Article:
DATE: July 4, 1997
TO: H.E. Mr. Razali Ismail, President of the UN General Assembly
SUBJECT: Subsidizing corporate takeover
PAGES: 3 pages (including cover page)
FROM:David C. Korten
Thanks for including me in the Corporate Roundtable luncheon last Tuesday. The food was great and witnessing the proceedings was an instructive experience.

I send this fax in follow-up to that lunch and the discussions we had prior to it. Specifically I offer comments on two arguments I heard presented favoring a formalization of UN relationships with TNCs.

  1. TNC funds are needed to help finance UN projects. I didn’t really grasp the implications of what the proponents had in mind until I heard that UNDP is now using its funds “to leverage private investment funds” on a ratio of 6 to 1. That sounds pretty good, until you realize this means UN development assistance money is being used to subsidize the buyout of Third World economies by global corporations. The most extraordinary part of it is that the TNCs seem to have convinced Third World leaders that the greater the foreign ownership of their economies the better off their people will be. No mention is made of the reality that foreign investors expect to extract profits in foreign exchange at rates upwards of 30 percent while at the same time extracting the country’s natural wealth and the product of its workers to service wasteful consumption by the world’s elites.

    The credibility of the UN is seriously at stake here. Consider the implications for the UN’s public image as people wake up to the reality that the scarce UN development funds intended to benefit the poor of the world are in fact being dispensed as corporate welfare to help finance the global corporate take over of the world economy. It should not be surprising if this eventually pushes the progressive citizen organizations that have heretofore supported the United Nations into a position of organizing against UN funding, as many of them have organized against World Bank and IMF funding.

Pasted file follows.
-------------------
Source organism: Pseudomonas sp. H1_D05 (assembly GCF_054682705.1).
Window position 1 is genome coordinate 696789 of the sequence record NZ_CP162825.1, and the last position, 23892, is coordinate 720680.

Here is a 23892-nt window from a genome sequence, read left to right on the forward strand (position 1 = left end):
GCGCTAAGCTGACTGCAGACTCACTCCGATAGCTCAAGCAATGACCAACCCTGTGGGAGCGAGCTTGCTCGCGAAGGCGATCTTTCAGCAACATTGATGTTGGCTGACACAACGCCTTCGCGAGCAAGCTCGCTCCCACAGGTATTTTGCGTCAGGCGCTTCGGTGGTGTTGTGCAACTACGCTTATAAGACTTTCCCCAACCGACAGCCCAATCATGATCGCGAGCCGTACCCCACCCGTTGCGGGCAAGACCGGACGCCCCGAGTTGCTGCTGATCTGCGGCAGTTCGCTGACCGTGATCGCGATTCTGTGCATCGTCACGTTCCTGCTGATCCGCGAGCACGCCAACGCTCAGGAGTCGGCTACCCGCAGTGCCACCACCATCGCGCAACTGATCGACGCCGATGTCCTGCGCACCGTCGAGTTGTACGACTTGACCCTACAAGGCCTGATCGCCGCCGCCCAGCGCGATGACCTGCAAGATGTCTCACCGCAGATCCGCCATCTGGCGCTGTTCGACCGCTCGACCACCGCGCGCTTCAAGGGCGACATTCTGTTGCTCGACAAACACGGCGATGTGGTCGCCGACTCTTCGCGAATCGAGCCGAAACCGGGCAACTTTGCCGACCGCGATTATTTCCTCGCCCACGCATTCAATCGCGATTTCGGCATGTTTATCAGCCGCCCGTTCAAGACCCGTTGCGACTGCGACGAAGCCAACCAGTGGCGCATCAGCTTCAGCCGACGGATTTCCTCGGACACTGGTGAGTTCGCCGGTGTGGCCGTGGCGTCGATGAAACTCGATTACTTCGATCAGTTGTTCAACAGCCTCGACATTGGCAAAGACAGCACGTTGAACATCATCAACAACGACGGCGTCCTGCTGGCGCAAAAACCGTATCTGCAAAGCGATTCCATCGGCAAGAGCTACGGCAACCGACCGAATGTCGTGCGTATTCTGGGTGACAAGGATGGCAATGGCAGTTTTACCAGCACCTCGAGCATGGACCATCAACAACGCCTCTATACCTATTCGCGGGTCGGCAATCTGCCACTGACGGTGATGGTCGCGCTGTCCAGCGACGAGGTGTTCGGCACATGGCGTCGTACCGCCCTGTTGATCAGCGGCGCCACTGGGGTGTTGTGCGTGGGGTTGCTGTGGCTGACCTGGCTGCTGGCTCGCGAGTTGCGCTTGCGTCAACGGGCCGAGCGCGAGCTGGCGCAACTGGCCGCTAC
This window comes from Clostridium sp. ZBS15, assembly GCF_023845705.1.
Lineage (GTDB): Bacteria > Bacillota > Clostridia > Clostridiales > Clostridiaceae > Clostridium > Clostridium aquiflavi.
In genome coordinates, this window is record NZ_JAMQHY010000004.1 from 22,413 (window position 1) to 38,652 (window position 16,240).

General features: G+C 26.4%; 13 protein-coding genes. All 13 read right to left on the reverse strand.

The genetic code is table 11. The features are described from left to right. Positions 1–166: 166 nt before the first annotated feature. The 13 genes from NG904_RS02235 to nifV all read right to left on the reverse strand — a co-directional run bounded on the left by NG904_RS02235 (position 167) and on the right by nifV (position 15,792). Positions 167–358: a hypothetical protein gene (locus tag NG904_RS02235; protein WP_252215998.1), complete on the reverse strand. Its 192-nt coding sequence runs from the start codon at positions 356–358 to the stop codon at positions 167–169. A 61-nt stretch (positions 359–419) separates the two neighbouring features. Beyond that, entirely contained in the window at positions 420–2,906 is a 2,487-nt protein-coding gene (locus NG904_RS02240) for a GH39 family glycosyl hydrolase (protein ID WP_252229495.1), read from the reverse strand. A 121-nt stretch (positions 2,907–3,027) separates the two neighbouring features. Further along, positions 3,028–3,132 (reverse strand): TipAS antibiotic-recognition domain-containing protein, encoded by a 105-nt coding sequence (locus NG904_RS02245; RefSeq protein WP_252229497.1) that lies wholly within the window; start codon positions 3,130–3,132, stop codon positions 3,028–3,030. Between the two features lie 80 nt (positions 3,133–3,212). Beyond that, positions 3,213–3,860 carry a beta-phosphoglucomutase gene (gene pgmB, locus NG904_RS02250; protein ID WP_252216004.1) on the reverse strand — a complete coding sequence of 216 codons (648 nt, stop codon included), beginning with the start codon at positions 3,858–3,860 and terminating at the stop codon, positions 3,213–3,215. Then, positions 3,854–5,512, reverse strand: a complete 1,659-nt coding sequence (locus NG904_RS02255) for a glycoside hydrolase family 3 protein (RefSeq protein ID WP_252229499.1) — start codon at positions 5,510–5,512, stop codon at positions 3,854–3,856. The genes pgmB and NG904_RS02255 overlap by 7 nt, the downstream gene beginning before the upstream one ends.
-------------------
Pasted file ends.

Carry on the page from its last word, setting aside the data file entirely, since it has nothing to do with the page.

2. TNCs have a contribution to make in the policy process to assure the rules are workable. You probably missed the briefing the WBCSD held for NGOs immediately following the Tuesday luncheon. During that briefing an NGO participant asked whether the WBCSD supports the proposal to create a CSD sub-committee on corporate accountability. Mr. Stigson gave a very clear answer that they oppose it because in their view global corporations are already accountable to far too many bodies.

The one thing I can say in Mr. Stigson’s favor here is that he gave an honest answer. None of us should be surprised when the WBCSD uses its place at the UN table to scuttle efforts to establish a framework of rules holding corporations accountable to the public interest—exactly as the critics who wrote the articles I gave you on Monday night point out it has been doing all along. The fox is now in the UN chicken coop participating in writing the security protocols intended to protect the chickens from the fox—yet another serious blow to the UN’s credibility.

With regard to the credibility issue, I call your attention to the attached cartoon I found circulating among participants in the CSD NGO forum following the Tuesday luncheon.

I welcome any future opportunity to carry forward the dialogue on these and other issues at your convenience.

With best warm regards.